HARARE-- Zimbabwe's ruling party, Zanu PF, has expressed concern over attempts by some members of civil society and various political parties to malign President Emmerson Mnangagwa's government by questioning its legitimacy.

President Mnangagwa assumed the presidency in November last year after the Zimbabwe National Army stepped into government affairs to purge criminals around former President Robert Mugabe, triggering a series of events which eventually led to Mugabe's resignation.

The army cited grave security concerns following months of rampant fighting within the ruling party over 93-year-old MUgabe's succession. While carrying out their operation, the army did not interfere with the functions of the arms of government by suspending the Constitution or declaring martial law, an act not synonymous with coups.

However, some local civil society activists have approached the Constitutional Court challenging President Mnangagwa and his Deputy Constantino Chiwenga's ascendancy to power, arguing that the Administration had used unconstitutional means to remove former Mugabe from power.

Prior to that, some bitter former Zanu PF members had tried, to no avail, to push regional and continental bodies to declare the army action unlawful, and in turn de-legitimise the current regime.

Pouring water to the attempts, Zanu PF spokesperson Simon Khaya Moyo says the notion that President Mnangagwa assumed power through a coup is misplaced and that the agenda is being pushed by individuals seeking political relevance.

It is common cause that President Mnangagwa's occupation of the office of Head of State and government of the Republic of Zimbabwe is a consequence of due constitutional processes conducted by the party subsequent to the intervention efforts by the Zimbabwe Defence Forces and, this is the position overwhelmingly accepted by the entire globe, he says.

Khaya Moyo explained the steps taken by the party to remove the former President, starting with the convening of a special session of the Central Committee on Nov 20. The Central Committee, which is the highest decision making body of Zanu PF outside congress, resolved to remove the former President as party leader, replacing him with President Mnangagwa, whom he had fired as his deputy a few days earlier.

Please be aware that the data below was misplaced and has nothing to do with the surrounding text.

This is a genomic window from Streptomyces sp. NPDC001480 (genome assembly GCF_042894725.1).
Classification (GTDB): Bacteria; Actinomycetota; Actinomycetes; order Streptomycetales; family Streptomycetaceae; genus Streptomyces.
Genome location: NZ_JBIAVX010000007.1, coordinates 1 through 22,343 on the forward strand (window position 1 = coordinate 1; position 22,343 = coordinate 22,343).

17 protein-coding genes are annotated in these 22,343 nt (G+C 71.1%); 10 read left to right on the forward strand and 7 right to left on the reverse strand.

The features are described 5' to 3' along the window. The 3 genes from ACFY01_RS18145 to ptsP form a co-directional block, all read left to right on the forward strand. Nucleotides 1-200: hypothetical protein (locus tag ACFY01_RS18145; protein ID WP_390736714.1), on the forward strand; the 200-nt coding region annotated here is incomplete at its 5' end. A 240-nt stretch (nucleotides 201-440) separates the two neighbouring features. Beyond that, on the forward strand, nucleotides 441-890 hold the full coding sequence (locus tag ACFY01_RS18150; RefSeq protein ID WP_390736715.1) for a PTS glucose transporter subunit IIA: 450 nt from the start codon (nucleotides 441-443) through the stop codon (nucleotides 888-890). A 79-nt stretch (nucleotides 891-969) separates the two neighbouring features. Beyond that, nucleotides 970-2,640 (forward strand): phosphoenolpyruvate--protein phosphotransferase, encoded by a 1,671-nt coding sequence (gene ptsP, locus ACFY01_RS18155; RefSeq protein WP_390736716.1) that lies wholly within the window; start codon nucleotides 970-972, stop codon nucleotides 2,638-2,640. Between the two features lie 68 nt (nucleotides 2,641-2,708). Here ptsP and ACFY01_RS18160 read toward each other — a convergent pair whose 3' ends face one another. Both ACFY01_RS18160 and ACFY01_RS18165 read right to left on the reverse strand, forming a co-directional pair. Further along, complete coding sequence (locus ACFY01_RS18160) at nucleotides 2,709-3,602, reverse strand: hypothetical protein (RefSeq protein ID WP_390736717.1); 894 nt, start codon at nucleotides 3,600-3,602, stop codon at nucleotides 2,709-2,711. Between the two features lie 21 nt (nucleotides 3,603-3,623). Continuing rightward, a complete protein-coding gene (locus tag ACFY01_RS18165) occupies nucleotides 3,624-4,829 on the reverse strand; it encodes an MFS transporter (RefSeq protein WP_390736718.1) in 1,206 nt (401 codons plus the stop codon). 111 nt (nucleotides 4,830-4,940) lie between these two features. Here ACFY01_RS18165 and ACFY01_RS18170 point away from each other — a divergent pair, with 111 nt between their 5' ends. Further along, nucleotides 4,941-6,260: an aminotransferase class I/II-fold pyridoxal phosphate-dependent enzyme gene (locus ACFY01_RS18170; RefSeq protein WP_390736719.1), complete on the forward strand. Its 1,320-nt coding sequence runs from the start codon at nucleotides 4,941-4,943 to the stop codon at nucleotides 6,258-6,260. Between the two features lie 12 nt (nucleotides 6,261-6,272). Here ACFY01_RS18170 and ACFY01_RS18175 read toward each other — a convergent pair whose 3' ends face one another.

It further gave him an ultimatum to resign as State president or face impeachment, a warning he initially ignored. He eventually resigned after realising that he would not survive the impeachment motion which was already underway at a joint sitting of the National Assembly and Senate.

The former incumbent dully submitted to the motion of impeachment moved against him by the party and tabled before Parliament, hence his resignation. It cannot be a coup because he was still the President (when the army operation begun). No one took over, says Khaya Moyo.

In what turned out to be his final address to the nation, President Mugabe alluded to the fact that the army intervention had been motivated by genuine concerns over the country's security and stability, and was not a coup.

"The operation I have alluded to did not amount to a threat to our well cherished constitutional order nor was it a challenge to my authority as Head of State and Government, not even as commander-in-chief of the

Zimbabwe Defence Forces," the former President said then.

To buttress this, the former President had, a few days into the army operation, presided over a graduation ceremony at the Zimbabwe Open University in his capacity as Chancellor of state universities in the country.